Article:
force I jerked—something gave way and I fell to the other side of the cockpit—from the side of the gun there hung a mashed defective cartridge and the jam was cleared. With luck, there were fifty or sixty bullets left. Approaching me again was the leader, but where were the other three? I glanced back—they were still headed to the right—they had left the fight. Calmly I waited his onslaught. Boldly coming up with the certain knowledge that I was still helpless and certainly his easy prey, he came, for nothing but wonderful luck on our part and rotten shooting on theirs had saved us so far. This time he did not fire until he had dead aim, nor did I fire until I had dead aim. Following his approach with extreme care and closest possible adjusted sights, I waited. When I was sure, I pulled the trigger—I don't know how many rounds he fired, but only a few, for my aim had been true—his guns suddenly stopped—his plane climbed steeply, even up beyond me, then tumbled over in a sort of half loop and began to swish away helplessly to one side
and then to the other, like a falling leaf—at last it dived headlong and from its last dive it never
"I'm going to stay on the ground the rest of my life.."
My ammunition was gone, but to the greatest of luck and horseshoes, I attributed the fact that the other three planes were also gone. In a few moments more we again passed over Montfaucon and crossed the lines. The balloons were just beginning to rise again. "Well," I thought as we passed them, "you seem to be safe enough this time, and I must say I
admire you for going up again so soon after such a narrow escape, but for me—never again! I'm going to stay on the ground the rest of my life."
Of course, I often wondered why those other three Huns had left the fight. Here is the solution of the mystery. At Christmas time, three months later, I was in Coblenz, on the Rhine. The war was over and we were a part of the Army of Occupation. Under the terms of the Armistice the Germans had to turn over two hundred airplanes to the Americans and were to send twenty German flyers along to test the planes in the presence of competent American judges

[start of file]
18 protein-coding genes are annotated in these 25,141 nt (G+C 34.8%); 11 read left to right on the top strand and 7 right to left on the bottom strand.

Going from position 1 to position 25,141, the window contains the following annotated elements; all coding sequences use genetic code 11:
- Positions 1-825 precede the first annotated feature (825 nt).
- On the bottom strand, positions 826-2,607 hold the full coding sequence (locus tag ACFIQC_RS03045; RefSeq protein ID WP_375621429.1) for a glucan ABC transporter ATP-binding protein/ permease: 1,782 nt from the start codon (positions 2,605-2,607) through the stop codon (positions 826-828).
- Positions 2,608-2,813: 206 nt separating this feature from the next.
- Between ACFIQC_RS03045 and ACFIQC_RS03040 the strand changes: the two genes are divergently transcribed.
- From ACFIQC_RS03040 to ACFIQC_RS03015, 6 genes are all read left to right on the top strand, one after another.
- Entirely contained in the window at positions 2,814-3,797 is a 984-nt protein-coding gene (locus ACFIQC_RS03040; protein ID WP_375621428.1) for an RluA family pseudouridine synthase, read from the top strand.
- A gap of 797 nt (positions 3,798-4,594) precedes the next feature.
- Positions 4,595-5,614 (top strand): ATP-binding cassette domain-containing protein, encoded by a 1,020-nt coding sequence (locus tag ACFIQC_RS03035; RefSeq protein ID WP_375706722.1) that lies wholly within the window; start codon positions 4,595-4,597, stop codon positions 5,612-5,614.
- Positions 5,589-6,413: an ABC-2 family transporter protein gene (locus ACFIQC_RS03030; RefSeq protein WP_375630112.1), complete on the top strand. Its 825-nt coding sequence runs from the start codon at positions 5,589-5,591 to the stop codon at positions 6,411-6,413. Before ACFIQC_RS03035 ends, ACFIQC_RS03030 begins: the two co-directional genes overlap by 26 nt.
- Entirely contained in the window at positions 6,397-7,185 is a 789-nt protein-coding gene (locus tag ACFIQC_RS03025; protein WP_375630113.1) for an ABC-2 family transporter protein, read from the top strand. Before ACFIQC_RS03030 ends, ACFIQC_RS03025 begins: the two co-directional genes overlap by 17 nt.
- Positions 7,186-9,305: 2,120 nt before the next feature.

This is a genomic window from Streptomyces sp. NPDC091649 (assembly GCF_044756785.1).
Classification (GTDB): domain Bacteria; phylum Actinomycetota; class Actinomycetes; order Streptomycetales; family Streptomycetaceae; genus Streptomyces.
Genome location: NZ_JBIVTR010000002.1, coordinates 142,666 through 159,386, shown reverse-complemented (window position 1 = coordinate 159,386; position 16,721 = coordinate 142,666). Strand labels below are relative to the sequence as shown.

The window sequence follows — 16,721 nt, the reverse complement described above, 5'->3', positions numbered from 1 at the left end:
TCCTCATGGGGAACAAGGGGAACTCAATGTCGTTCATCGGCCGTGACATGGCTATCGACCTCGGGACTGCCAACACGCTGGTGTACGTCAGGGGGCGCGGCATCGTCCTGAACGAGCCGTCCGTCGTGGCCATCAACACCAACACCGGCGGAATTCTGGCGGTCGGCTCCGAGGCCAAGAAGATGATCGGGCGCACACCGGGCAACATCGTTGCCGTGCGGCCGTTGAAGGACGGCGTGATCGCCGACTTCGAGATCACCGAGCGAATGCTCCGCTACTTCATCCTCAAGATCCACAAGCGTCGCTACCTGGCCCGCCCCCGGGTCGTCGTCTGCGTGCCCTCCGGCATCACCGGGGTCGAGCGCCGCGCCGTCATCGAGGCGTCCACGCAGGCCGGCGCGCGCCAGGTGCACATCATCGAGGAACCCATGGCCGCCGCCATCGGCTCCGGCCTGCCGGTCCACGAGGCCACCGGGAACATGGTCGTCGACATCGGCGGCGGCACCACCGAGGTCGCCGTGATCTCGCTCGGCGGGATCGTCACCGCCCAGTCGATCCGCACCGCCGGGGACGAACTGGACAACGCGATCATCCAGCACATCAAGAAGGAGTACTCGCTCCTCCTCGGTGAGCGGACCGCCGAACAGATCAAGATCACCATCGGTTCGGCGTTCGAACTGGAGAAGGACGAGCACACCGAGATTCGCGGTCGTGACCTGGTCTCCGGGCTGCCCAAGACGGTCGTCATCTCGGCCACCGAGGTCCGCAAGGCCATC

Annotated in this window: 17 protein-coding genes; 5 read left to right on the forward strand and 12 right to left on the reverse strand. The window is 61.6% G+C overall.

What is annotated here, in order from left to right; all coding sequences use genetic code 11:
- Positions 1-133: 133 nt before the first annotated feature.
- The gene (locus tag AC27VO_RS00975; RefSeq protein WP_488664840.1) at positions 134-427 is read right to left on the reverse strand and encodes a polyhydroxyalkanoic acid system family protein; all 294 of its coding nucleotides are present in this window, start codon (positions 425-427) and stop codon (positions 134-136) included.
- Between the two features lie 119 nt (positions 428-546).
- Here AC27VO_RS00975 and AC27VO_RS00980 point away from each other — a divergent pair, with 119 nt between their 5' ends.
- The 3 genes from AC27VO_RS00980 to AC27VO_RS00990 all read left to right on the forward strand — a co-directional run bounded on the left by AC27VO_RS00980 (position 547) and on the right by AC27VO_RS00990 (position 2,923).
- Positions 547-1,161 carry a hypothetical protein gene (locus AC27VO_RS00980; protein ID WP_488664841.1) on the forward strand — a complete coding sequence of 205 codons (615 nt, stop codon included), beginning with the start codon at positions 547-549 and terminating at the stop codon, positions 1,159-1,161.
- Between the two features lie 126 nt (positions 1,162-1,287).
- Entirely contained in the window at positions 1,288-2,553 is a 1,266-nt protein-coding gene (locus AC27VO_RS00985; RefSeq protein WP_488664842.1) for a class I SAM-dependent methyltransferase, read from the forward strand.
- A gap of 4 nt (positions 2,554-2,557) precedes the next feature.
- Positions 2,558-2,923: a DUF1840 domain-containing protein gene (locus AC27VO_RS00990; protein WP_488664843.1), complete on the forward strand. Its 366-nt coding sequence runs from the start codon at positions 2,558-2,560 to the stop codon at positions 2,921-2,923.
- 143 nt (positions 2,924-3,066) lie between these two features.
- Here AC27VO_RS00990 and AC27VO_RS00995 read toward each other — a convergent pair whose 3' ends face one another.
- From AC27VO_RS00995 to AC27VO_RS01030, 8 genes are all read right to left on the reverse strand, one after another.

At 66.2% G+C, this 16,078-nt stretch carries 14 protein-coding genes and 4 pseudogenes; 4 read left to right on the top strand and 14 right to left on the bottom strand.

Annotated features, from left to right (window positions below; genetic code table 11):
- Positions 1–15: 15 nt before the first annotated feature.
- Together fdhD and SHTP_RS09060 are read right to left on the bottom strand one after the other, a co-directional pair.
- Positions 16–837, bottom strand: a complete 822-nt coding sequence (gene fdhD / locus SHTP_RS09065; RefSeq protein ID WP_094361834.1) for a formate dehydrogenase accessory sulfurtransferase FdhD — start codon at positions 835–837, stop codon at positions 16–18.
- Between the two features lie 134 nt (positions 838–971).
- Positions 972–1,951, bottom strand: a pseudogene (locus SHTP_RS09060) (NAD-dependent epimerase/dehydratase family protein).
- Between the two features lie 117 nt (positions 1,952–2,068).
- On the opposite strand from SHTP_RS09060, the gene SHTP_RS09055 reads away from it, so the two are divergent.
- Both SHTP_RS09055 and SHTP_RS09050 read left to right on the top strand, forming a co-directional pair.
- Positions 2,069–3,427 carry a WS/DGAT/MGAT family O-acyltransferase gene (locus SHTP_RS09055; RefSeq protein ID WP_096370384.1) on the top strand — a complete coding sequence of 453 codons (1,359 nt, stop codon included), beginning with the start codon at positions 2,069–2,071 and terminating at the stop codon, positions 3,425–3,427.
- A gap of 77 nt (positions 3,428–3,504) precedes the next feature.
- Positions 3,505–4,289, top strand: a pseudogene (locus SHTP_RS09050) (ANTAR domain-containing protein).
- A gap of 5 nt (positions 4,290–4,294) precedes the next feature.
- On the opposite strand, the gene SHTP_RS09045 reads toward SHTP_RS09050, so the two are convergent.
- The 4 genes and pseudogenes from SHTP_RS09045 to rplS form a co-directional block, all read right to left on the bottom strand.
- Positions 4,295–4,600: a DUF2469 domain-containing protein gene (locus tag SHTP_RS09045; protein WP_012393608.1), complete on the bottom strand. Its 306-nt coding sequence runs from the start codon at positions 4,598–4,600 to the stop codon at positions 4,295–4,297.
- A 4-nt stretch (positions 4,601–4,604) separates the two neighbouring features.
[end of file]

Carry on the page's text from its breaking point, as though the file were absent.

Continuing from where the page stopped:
before they were accepted. Late in the evening, after a joyous Christmas dinner, at which wine and merriment abounded, an orderly came in and told us there were two German officers to report. We found that they were two of the flyers detailed by the German Government to turn over the planes. One of them was a lad named Donhauser, who claimed to have shot down twenty-six allied planes, among them Quentin Roosevelt; the other was a lad named Teske, who also was an Ace. We invited them to join us, and during the conversation that followed it was interesting to note the many battle fronts over which we had fought against each other. Upon
discussing the Argonne it developed that Donhauser 's squadron was opposite the area in which I had this fight on the twenty-eighth of September, so, I took occasion to clear up the incomprehensible reason why these three had left the fight. I casually asked him if at a certain hour, at a certain place, on a certain date, he had a patrol, evidently bent upon attacking balloons, diverted by a bi-place observation plane.
He took out a little book from his pocket and after hastily scanning the well-kept notes, he looked up and said, "Was one of the Deutschen planes shot down?" I answered "Yes."
"Do you know if it was the leader?" he inquired. I told him I thought it was. He again verified the time and the place and then opened up.
This was his story:
"The leader, who was shot down, was an exceptionally good flyer and had several victories to his
credit. There was something queer about it—in the squadron it was known as the 'Mystery Mission' for the reason that three of the German planes left the fight when the Observation Plane was absolutely helpless with jammed machine guns. They claimed that the German leader had fired a signal rocket to them, which was their signal for that day which meant for all the planes to leave the fight at once as larger allied patrols were approaching."
He explained that the German theory was that in obeying the signal the three German planes had left the fight, but the leader, being a very daring fighter, took a last chance, hoping to get away before the reinforcements arrived, and in attacking the observation plane alone, was shot down. He also said that this was the story the three had told, who all claimed to have seen the signal fired by their leader. Even at that they were threatened with court-martial for
cowardice in leaving the combat and deserting their leader, and they were only saved by several German officers, who had also seen the same signal from the ground, testifying in their behalf.
Thus—the mystery was cleared—the Very pistol had saved the day. It was, after all, better that I
had not set the leader afire with the flaming rockets. Indeed, they had served a greater use.
Haslett, E. (1920). Luck on the Wing Thirteen Stories of a Sky Spy. New York, NY: E.P. Dutton and Company.